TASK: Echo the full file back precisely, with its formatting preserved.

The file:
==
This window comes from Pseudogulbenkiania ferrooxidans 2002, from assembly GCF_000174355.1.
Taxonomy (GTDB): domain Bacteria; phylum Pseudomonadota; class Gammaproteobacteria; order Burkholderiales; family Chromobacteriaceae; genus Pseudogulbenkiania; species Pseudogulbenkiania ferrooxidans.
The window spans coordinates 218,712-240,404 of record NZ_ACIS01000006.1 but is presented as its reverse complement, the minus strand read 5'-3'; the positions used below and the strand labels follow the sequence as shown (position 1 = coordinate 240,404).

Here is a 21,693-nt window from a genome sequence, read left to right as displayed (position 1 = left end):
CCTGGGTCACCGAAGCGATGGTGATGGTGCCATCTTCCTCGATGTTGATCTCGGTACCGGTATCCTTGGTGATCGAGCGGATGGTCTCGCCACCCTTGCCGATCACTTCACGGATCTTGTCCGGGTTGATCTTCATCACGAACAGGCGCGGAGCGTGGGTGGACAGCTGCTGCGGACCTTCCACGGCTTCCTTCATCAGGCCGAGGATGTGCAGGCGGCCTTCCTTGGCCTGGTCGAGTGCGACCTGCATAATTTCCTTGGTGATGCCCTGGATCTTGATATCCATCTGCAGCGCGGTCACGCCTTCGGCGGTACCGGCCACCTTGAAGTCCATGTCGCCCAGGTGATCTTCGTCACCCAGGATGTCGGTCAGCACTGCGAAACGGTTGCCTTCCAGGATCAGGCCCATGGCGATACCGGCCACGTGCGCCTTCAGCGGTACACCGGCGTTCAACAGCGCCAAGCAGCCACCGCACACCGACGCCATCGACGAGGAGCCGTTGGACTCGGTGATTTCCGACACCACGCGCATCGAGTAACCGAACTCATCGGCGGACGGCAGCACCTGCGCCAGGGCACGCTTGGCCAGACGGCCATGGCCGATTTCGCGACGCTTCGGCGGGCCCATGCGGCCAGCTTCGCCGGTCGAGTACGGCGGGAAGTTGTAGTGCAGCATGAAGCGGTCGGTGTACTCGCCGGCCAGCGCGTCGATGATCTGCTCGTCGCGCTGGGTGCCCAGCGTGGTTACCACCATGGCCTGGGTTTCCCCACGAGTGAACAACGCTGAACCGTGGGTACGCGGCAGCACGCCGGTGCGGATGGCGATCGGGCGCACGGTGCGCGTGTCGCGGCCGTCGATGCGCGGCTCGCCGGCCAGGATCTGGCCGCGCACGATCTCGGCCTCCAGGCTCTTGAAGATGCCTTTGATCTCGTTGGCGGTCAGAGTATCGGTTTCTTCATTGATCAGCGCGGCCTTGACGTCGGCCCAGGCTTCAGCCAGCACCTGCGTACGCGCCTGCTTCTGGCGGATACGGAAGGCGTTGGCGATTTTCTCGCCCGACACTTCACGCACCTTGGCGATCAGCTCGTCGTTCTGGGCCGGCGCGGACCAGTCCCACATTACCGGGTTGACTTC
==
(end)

This window comes from Pseudogulbenkiania ferrooxidans 2002, from assembly GCF_000174355.1.
Taxonomy (GTDB): domain Bacteria; phylum Pseudomonadota; class Gammaproteobacteria; order Burkholderiales; family Chromobacteriaceae; genus Pseudogulbenkiania; species Pseudogulbenkiania ferrooxidans.
The window spans coordinates 218,712-240,404 of record NZ_ACIS01000006.1 but is presented as its reverse complement, the minus strand read 5'-3'; the positions used below and the strand labels follow the sequence as shown (position 1 = coordinate 240,404).

Here is a 21,693-nt window from a genome sequence, read left to right as displayed (position 1 = left end):
CCTGGGTCACCGAAGCGATGGTGATGGTGCCATCTTCCTCGATGTTGATCTCGGTACCGGTATCCTTGGTGATCGAGCGGATGGTCTCGCCACCCTTGCCGATCACTTCACGGATCTTGTCCGGGTTGATCTTCATCACGAACAGGCGCGGAGCGTGGGTGGACAGCTGCTGCGGACCTTCCACGGCTTCCTTCATCAGGCCGAGGATGTGCAGGCGGCCTTCCTTGGCCTGGTCGAGTGCGACCTGCATAATTTCCTTGGTGATGCCCTGGATCTTGATATCCATCTGCAGCGCGGTCACGCCTTCGGCGGTACCGGCCACCTTGAAGTCCATGTCGCCCAGGTGATCTTCGTCACCCAGGATGTCGGTCAGCACTGCGAAACGGTTGCCTTCCAGGATCAGGCCCATGGCGATACCGGCCACGTGCGCCTTCAGCGGTACACCGGCGTTCAACAGCGCCAAGCAGCCACCGCACACCGACGCCATCGACGAGGAGCCGTTGGACTCGGTGATTTCCGACACCACGCGCATCGAGTAACCGAACTCATCGGCGGACGGCAGCACCTGCGCCAGGGCACGCTTGGCCAGACGGCCATGGCCGATTTCGCGACGCTTCGGCGGGCCCATGCGGCCAGCTTCGCCGGTCGAGTACGGCGGGAAGTTGTAGTGCAGCATGAAGCGGTCGGTGTACTCGCCGGCCAGCGCGTCGATGATCTGCTCGTCGCGCTGGGTGCCCAGCGTGGTTACCACCATGGCCTGGGTTTCCCCACGAGTGAACAACGCTGAACCGTGGGTACGCGGCAGCACGCCGGTGCGGATGGCGATCGGGCGCACGGTGCGCGTGTCGCGGCCGTCGATGCGCGGCTCGCCGGCCAGGATCTGGCCGCGCACGATCTCGGCCTCCAGGCTCTTGAAGATGCCTTTGATCTCGTTGGCGGTCAGAGTATCGGTTTCTTCATTGATCAGCGCGGCCTTGACGTCGGCCCAGGCTTCAGCCAGCACCTGCGTACGCGCCTGCTTCTGGCGGATACGGAAGGCGTTGGCGATTTTCTCGCCCGACACTTCACGCACCTTGGCGATCAGCTCGTCGTTCTGGGCCGGCGCGGACCAGTCCCACATTACCGGGTTGACTTC